I hate listicles. They simplify human experience into easily digestible bites. They contribute, I feel, to the general stupefaction of our society. I have a general policy of unfriending anybody who sends me the latest listicle they’re excited about, claiming how it changed their lives.
Come on, lets face it, if a listicle can change your life…you’re doing something wrong.
However, here’s the unavoidable truth: people love reading these things. So, in the spirit of experimentation, here’s one from the heart, see how it goes:
Many times in my life I’ve been wrong. I’ve made terrible mistakes. I don’t know if having an older version of me during those times would have helped. Usually when I’m in that “Lets-screw-things-up-mode,” I don’t listen to anybody, not even myself. But in the interest of self analysis, I’m going to – for just one minute – imagine I had that older self there.
1. The first thing I would tell my younger self is this: Assume that you’re wrong.
Many of our mistakes stem from pride. They’re mistakes on top of mistakes. We do something wrong and a part of ourselves knows it’s wrong even while we’re doing it. But at that point we’re invested in our mistake. We’ve bought our own bull. Now it becomes twice as hard to reverse our course.
Assume that you could very likely be wrong. It’s so simple. That doesn’t mean you don’t fight for what you believe to be right. It only means that you acknowledge your fallibility. Don’t be ashamed to admit that you’ve made a mistake. It’s the first step to making the right decision.
2. Listen. This is a big one. We spend our lives thinking what we’ are going to say next. We don’t listen to the other person. We don’t really care.
Sometimes I’ll be listening to a conversation and one person is about to say something when the other interrupts. Then that person that was talking just starts the sentence again. Then if they’re interrupted one more time they start the sentence a third time. Except now they have this tone, as if saying, “I’m going to keep repeating this sentence until you listen. I don’t care if I have to start it a thousand times.”
In this particular conversation none of the parties are even remotely interested in listening. They’re just trying to make a point. All they care about is making that point.
That conversation is a waste of breath. So many conversations are.
Words are imperfect at communicating meaning anyway. If you don’t even listen then you just made a hard job impossible.
If you take the time to listen to what the other person has to say, you might change your mind in the process. What’s so scary about that? Maybe they’re right. Maybe they have a good idea. I mean…don’t you want the right answer, no matter how you come to it?
3. Never regret. You heard me right…never!
God knows I’ve made some dumb decisions in my life. I’ve quit jobs that were excellent, left girlfriends that loved me, taken on projects I didn’t believe in, started fights. Some of those decisions might have very well been 100% wrong. But the truth is that part of my life is done and over with and lingering in the past can only lead to one thing: missing the present. And the present is the only thing you got – like it or not – that’s it.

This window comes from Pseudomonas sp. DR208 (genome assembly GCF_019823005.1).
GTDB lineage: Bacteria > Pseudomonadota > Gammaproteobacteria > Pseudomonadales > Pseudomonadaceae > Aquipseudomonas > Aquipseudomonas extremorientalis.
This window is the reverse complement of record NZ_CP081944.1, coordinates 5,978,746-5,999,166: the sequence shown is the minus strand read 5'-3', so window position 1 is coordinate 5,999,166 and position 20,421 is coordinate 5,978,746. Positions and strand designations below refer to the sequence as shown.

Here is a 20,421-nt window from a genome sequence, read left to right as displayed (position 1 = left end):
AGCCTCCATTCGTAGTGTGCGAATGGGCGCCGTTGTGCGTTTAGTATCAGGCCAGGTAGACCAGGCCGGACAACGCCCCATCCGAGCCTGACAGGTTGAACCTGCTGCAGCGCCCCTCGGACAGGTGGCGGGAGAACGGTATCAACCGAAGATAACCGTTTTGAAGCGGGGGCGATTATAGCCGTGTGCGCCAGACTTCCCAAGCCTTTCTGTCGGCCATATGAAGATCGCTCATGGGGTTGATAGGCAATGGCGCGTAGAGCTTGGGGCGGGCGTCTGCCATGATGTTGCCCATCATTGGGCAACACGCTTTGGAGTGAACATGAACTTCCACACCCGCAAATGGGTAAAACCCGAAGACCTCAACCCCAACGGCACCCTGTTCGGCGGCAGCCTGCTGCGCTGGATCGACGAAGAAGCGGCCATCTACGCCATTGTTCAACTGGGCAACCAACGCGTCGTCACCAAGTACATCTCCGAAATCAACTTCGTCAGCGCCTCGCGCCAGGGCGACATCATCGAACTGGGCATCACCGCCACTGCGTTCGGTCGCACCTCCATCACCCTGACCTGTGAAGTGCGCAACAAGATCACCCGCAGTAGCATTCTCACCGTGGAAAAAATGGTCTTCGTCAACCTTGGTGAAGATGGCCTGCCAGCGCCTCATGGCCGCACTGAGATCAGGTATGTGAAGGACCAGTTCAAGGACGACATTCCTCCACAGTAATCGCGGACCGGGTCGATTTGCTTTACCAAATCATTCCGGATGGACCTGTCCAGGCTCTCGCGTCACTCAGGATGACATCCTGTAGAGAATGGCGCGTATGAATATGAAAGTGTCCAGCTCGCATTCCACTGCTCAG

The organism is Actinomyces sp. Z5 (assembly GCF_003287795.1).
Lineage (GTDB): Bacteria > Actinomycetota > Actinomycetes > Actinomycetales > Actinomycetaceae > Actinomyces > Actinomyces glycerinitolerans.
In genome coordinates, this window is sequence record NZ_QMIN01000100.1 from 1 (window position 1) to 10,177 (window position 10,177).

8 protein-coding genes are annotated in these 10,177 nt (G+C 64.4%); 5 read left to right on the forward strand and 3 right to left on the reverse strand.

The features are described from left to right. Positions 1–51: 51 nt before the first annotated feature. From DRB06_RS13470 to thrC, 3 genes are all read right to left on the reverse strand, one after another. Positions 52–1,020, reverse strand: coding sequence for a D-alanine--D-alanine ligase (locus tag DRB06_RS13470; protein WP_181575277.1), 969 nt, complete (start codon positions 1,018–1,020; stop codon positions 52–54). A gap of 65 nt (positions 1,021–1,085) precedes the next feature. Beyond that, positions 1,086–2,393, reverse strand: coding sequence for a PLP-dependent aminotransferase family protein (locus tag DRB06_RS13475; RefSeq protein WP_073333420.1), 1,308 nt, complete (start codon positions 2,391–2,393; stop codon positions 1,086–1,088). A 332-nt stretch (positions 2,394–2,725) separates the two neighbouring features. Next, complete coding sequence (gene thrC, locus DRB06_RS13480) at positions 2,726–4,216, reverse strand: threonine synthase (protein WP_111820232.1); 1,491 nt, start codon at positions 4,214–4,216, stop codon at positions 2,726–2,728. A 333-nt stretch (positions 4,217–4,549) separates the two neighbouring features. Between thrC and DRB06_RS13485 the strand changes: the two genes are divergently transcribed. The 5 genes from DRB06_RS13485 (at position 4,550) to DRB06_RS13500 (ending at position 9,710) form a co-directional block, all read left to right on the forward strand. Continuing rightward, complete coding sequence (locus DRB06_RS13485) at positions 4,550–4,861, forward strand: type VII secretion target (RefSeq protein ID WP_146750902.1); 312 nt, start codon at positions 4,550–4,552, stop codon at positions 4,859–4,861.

So fight for what you believe is right and never regret. Being conservative gets you nothing, only a fake sense of security. You can lose it all just the same, no matter how careful and clever you think you are.
4. Nothing lasts. This might sound pessimistic but it’s not. It’s only pessimistic if you hold on to things.
This is just the nature of life. We are only here in passing. No mater how important we hold something to be, one day, in the not so distant future, that thing will be gone. And that doesn’t take away from its importance now. Why should it? Just because it isn’t forever that doesn’t mean it is less strong or significant or valuable. On the contrary, it is its impermanence that makes it even more powerful.
I’m reminded of those mandalas the Buddhist monks make, made out of colored grains of sand. They spend days making them. The detail on them is painstakingly beautiful. They are magnificent. But they are only made out of sand.
When the monks are done and the prayers are said, they sweep up the grains into containers and they return the sand to the river.
What better end to all that beauty?
It is one of the most powerful metaphors for life I have ever seen. All that splendor there for a second and gone the next, returned to the source.
The fact that it is impermanent doesn’t take away from it. In some strange way, it is the source of its power.
5. Stick to what you love. This is the best piece of advice I can give my young self. You know what that thing is, stick to it. No matter what, learn to live with it, because it is the thing that you are. It is the thing you where put on this Earth to do. And yes, I do believe we were put on this Earth to do something. A kind of divine assignment. An assignment given to us probably by us.
I was listening to one of these Alan Watt’s videos that’s making the rounds on Facebook and the philosopher was talking about the divine nature of the human spirit and he was saying that if we were able to dream any dream we wanted, if we were immensely powerful, we would dream the perfect dream of life. And we would probably do that for a thousand nights and it would be great. But hen one night we would add some kind of difficulty to that dream just to make it interesting. And then night after night we would add more an more difficulties to that dream until eventually we would arrive at the life we lead now.
It struck me as so true. We are magic and we can achieve anything we want. Life is our obstacle course, designed by us to make things worth while.
Love is the alarm system. It’s the thing built in to let us know we’re going in the right direction. Love is what shows us the way. So when you feel it, listen, it is a message from the divine part of yourself.